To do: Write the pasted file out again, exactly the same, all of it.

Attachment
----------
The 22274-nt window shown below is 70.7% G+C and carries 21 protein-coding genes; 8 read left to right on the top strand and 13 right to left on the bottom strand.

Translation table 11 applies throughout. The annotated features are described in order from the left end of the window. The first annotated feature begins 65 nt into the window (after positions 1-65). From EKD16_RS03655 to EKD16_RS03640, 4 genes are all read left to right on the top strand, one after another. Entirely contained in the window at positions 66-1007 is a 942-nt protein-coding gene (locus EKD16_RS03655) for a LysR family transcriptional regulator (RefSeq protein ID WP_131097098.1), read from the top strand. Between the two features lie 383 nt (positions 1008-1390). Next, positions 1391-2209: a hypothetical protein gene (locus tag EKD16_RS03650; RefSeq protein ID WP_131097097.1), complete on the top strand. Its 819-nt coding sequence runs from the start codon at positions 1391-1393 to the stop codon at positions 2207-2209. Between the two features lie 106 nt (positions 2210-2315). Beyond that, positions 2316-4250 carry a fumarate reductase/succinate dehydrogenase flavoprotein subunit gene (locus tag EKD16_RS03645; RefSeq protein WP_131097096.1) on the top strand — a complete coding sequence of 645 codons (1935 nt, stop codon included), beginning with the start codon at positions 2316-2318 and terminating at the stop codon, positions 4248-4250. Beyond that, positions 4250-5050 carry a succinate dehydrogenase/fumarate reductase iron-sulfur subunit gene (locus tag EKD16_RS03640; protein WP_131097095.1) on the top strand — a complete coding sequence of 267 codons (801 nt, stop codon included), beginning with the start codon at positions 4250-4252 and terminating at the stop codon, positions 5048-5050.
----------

The 22274-nt window shown below is 70.7% G+C and carries 21 protein-coding genes; 8 read left to right on the top strand and 13 right to left on the bottom strand.

Translation table 11 applies throughout. The annotated features are described in order from the left end of the window. The first annotated feature begins 65 nt into the window (after positions 1-65). From EKD16_RS03655 to EKD16_RS03640, 4 genes are all read left to right on the top strand, one after another. Entirely contained in the window at positions 66-1007 is a 942-nt protein-coding gene (locus EKD16_RS03655) for a LysR family transcriptional regulator (RefSeq protein ID WP_131097098.1), read from the top strand. Between the two features lie 383 nt (positions 1008-1390). Next, positions 1391-2209: a hypothetical protein gene (locus tag EKD16_RS03650; RefSeq protein ID WP_131097097.1), complete on the top strand. Its 819-nt coding sequence runs from the start codon at positions 1391-1393 to the stop codon at positions 2207-2209. Between the two features lie 106 nt (positions 2210-2315). Beyond that, positions 2316-4250 carry a fumarate reductase/succinate dehydrogenase flavoprotein subunit gene (locus tag EKD16_RS03645; RefSeq protein WP_131097096.1) on the top strand — a complete coding sequence of 645 codons (1935 nt, stop codon included), beginning with the start codon at positions 2316-2318 and terminating at the stop codon, positions 4248-4250. Beyond that, positions 4250-5050 carry a succinate dehydrogenase/fumarate reductase iron-sulfur subunit gene (locus tag EKD16_RS03640; protein WP_131097095.1) on the top strand — a complete coding sequence of 267 codons (801 nt, stop codon included), beginning with the start codon at positions 4250-4252 and terminating at the stop codon, positions 5048-5050.